If odor or fruit flies are a problem, you can add leaves, grass clippings, sawdust, straw, or shredded paper to place a thin layer on top of each new food scrap addition to the digester. No worms need to be added to this digester. Worms will find their way into the digester through the holes and will help break down the food scraps. If pests are still opening the lid, you can tie a bungee cord to the lid handle and hook it to the handles on the sides of the garbage can.

Harvesting the Compost

Depending on your household’s food habits, a digester will fill in 2-6 months. Harvest the compost by shoveling the upper foot or so of undecomposed food off to one side and shoveling the dark, soil-like compost out of the bottom of the digester. If the unfinished compost is wet and smelly, mix it with some soil and wait a week for it to dry up. Return the top layer (which was set aside) back into the digester to finish composting and continue to add food scraps.

I'm in the process of installing a second digester. Similar to the traditional above-ground "three-bin" composting method, when one digester gets full, I'll start to use the second digester. After 6-12 months, all the compost in the first digester should be finished and ready to use.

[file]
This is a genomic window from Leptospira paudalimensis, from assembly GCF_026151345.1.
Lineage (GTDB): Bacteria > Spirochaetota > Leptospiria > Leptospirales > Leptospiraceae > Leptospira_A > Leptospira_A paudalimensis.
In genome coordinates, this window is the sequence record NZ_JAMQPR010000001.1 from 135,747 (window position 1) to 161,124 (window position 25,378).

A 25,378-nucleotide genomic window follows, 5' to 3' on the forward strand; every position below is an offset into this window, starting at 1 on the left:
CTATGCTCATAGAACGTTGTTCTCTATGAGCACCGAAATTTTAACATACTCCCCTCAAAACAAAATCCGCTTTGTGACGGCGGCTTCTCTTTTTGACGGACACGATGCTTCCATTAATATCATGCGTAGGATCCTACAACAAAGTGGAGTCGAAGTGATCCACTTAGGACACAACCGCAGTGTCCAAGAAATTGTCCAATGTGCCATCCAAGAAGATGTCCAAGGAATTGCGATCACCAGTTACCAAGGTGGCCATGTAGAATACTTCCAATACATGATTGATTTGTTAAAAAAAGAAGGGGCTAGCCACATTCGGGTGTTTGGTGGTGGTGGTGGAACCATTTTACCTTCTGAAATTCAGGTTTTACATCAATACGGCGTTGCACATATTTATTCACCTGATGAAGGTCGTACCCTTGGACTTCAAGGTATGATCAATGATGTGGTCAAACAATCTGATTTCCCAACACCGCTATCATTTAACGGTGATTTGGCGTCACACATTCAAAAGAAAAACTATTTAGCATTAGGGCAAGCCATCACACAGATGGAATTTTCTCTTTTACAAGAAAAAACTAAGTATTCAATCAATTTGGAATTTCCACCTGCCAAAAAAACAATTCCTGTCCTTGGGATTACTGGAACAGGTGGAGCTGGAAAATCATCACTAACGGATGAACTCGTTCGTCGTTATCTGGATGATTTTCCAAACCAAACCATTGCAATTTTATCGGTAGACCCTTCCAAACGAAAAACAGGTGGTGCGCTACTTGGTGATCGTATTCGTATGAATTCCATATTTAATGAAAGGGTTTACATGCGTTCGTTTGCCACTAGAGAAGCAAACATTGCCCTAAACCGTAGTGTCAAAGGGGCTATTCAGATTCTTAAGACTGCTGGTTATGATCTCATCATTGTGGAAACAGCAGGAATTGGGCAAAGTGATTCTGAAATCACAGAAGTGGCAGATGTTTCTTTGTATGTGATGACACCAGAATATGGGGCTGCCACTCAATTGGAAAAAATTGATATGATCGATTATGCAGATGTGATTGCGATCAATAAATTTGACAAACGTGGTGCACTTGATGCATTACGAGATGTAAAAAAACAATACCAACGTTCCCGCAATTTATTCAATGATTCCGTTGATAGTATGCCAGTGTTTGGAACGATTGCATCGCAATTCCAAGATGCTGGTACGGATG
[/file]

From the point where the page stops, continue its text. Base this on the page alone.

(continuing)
DO Compost

Vegetable scraps
Grains and pasta
Fruit rinds and peels
Coffee grounds, filters
Tea bags

DON’T Compost

Oily foods
Dairy products
Other animal products
Pet waste

Viola... fresh compost in a can!


After you try it, show it off to other members in the
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posted in: Projects, Composting, bio-digester

Comments (19)

naturedude writes: Hello, I've done this, though I did drill more holes (all covered underground)and have a 80% food to 20%soil layer ratio. The worms aren't doing too well. And the food isn't decomposing very quickly (compared to my above ground compost). Should I just add more soil? It is winter at the moment around 5degrees celsius average.
Posted: 6:37 pm on January 19th
Posted: 3:18 pm on September 11th
AliceFulter writes: Very well technique
Posted: 6:01 am on January 26th
silaswren writes: Very creative work.. Really good
Posted: 12:33 am on October 10th
GretaGarbone writes: For the person who uses it for Doggie Doodoo, do you need to add anything to the composter? I compost veggies and fruits and I've heard that you can compost dog waste. Thanks.